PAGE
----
Unfortunately we did not win our playoff round last session. However, Russell (our team captain) got a call from the league a few weeks later, informing him of the date and time of the Tri-Cup tournament. “But we didn’t win,” Russell protested.
“I have you on my sheet,” the league responded, “If you don’t show up, your opponents will get a default win. Just come and play, nobody will make an issue out of it if you don’t say anything.”
So as a result of this clerical error, our team showed up today for the Tri-Cup tournament, which is played in a Moose Lodge hall. The league owns a bunch of 7-foot pool tables that are assembled for this tournament, including table lights. The tournament lasts one day, then the tables and lights are removed and stored until the end of the next session. The Moose Lodge sells drinks and food, putting up with a bunch of noisy pool players for a day to raise a little cash.
Here’s the hall, set up for one day of pool:
Teams sit at folding tables set up at the ends of the pool tables. Between each row of pool tables is an “isolation row” where competitors must sit when it’s not their shot. This is to ensure that other members of their team can’t coach them:
When we arrived, we were given our paperwork for the first round, and an envelope containing $100, which was our prize money for winning the playoffs, which we had not won. We were laughing giddily about it, wondering if it was some kind of FBI sting operation.
We put up our first player, and the match began. I wandered around the Moose Lodge, which was decorated with lots of moose-related stuff, some of which was creepy. This painting is hung beneath a large, blood-red, heart-shaped lamp. It depicts a small child praying, with the words, “God Bless Mooseheart” printed in the lower right.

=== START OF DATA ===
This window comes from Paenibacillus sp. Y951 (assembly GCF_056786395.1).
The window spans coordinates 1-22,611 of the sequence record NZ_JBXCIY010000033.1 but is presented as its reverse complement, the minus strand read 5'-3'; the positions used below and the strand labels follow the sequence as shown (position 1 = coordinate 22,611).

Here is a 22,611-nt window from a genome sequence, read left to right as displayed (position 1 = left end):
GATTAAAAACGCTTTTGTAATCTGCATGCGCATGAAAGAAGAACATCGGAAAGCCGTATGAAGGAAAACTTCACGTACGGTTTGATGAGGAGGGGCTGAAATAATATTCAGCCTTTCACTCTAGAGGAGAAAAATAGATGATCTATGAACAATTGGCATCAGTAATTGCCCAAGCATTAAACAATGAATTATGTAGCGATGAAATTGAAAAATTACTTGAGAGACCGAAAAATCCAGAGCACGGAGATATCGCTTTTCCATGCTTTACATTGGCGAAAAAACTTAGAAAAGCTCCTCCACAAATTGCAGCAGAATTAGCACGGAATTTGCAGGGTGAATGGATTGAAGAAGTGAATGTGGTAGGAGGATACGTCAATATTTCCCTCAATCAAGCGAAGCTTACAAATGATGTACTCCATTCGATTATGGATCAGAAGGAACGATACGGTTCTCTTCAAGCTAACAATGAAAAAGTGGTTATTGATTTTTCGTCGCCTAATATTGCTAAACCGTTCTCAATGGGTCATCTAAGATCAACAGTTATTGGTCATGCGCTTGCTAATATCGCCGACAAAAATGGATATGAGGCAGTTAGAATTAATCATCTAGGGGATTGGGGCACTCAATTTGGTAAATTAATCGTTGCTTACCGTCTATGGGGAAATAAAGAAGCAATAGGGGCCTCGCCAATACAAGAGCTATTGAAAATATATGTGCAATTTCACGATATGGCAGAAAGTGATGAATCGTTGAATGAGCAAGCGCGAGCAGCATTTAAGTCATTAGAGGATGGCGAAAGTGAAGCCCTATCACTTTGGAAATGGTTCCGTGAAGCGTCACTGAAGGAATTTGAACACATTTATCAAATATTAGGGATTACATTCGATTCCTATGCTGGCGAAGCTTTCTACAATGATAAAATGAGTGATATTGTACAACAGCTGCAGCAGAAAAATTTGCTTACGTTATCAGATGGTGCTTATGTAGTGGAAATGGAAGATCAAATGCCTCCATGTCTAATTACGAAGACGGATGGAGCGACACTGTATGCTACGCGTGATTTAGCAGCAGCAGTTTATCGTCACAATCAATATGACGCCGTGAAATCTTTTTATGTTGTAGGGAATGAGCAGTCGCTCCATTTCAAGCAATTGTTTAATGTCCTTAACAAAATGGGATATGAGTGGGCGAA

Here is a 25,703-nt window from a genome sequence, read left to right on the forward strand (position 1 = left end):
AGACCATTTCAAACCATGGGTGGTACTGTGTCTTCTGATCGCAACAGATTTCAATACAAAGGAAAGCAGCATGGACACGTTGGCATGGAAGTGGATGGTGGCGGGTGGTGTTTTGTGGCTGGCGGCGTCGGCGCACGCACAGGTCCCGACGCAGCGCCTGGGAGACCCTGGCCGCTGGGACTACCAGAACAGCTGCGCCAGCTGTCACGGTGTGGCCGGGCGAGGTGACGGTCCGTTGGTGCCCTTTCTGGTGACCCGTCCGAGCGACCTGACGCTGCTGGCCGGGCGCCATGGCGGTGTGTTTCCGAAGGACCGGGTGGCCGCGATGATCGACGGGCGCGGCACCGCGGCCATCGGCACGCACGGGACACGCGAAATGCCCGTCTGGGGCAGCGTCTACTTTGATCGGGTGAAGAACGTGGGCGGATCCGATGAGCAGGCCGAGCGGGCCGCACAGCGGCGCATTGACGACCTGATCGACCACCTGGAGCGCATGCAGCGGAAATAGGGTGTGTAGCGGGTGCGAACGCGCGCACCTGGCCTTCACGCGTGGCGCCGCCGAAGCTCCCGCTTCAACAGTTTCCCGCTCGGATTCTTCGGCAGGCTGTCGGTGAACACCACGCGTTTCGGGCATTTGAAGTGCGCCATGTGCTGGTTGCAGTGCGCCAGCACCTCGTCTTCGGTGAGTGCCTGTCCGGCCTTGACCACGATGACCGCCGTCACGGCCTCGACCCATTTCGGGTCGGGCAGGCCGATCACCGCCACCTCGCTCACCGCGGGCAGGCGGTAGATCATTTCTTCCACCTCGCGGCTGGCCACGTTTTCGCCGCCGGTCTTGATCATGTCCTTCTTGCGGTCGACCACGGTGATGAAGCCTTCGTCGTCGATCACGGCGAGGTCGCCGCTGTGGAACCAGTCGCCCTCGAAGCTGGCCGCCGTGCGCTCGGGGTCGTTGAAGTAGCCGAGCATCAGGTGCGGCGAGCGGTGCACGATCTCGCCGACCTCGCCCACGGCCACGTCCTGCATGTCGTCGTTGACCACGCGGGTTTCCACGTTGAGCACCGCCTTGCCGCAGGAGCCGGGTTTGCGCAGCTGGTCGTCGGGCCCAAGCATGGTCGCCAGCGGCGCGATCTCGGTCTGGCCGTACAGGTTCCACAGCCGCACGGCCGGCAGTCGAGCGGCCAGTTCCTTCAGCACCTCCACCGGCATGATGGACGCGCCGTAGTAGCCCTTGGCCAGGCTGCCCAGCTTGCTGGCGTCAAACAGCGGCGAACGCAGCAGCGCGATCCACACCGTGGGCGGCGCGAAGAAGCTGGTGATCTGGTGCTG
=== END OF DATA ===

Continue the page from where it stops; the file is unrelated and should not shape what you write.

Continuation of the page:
I wandered into an area where there was an old man sitting beneath a gigantic moose head, which had a small Moose Lodge hat stuck between the antlers. “Do you want to join the lodge?” he asked. “We need young people like you.”
“I’m not that young,” I said, “I’ll be 60 next month.”
“I’m 86,” he said, “Everybody looks young to me.”
“Thanks, but I’m not really interested,” I told him.
“We have ballroom dancing every Saturday night,” he said, and then looked at me as though he had said the magic words.
I politely declined again, then headed over to the bar. Because the Moose Lodge is a private club, they had to station a member at the bar, whose only function was to transfer the money for each order. I couldn’t pay the bartender directly; I had to give it to the member, who handed it to the bartender, who then handed me my drink, even if it was just a Dr. Pepper.
My team had to win 3 out of 5 matches to advance to the next round. My team captain selected the members of our team that would play, and we won in four matches – I didn’t play. In the second round that afternoon, we once again won in four matches, and once again, I didn’t even pick up a cue. We turned in our paperwork, and were given another envelope containing $260. We looked nervously around for unmarked police cars in the parking lot, agreed to split up the ill-gotten loot on Monday night, and then headed for home. We’ll play in the Cities Tournament in June, 2008, and hopefully we’ll do just as well, whether we deserve it or not.